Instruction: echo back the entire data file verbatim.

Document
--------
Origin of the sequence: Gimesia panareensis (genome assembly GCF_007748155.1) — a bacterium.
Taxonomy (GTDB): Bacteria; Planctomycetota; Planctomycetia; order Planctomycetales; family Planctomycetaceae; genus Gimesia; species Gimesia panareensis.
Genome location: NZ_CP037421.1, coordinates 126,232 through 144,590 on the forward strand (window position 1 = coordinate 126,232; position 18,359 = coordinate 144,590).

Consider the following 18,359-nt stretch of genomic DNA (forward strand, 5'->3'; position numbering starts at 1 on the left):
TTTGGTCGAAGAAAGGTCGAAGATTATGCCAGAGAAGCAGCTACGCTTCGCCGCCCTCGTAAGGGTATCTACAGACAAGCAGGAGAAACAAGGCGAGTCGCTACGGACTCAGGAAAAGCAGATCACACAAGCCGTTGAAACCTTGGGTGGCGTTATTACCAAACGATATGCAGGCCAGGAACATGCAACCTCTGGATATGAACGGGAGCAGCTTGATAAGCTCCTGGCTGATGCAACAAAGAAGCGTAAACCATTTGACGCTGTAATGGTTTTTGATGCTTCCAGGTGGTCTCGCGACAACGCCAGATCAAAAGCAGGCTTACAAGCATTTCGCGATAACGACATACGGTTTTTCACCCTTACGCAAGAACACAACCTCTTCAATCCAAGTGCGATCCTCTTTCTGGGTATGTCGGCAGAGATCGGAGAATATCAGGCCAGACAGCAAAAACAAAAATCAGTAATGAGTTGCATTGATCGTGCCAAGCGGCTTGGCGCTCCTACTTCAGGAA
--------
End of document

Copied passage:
Origin of the sequence: Gimesia panareensis (genome assembly GCF_007748155.1) — a bacterium.
Taxonomy (GTDB): Bacteria; Planctomycetota; Planctomycetia; order Planctomycetales; family Planctomycetaceae; genus Gimesia; species Gimesia panareensis.
Genome location: NZ_CP037421.1, coordinates 126,232 through 144,590 on the forward strand (window position 1 = coordinate 126,232; position 18,359 = coordinate 144,590).

Consider the following 18,359-nt stretch of genomic DNA (forward strand, 5'->3'; position numbering starts at 1 on the left):
TTTGGTCGAAGAAAGGTCGAAGATTATGCCAGAGAAGCAGCTACGCTTCGCCGCCCTCGTAAGGGTATCTACAGACAAGCAGGAGAAACAAGGCGAGTCGCTACGGACTCAGGAAAAGCAGATCACACAAGCCGTTGAAACCTTGGGTGGCGTTATTACCAAACGATATGCAGGCCAGGAACATGCAACCTCTGGATATGAACGGGAGCAGCTTGATAAGCTCCTGGCTGATGCAACAAAGAAGCGTAAACCATTTGACGCTGTAATGGTTTTTGATGCTTCCAGGTGGTCTCGCGACAACGCCAGATCAAAAGCAGGCTTACAAGCATTTCGCGATAACGACATACGGTTTTTCACCCTTACGCAAGAACACAACCTCTTCAATCCAAGTGCGATCCTCTTTCTGGGTATGTCGGCAGAGATCGGAGAATATCAGGCCAGACAGCAAAAACAAAAATCAGTAATGAGTTGCATTGATCGTGCCAAGCGGCTTGGCGCTCCTACTTCAGGAA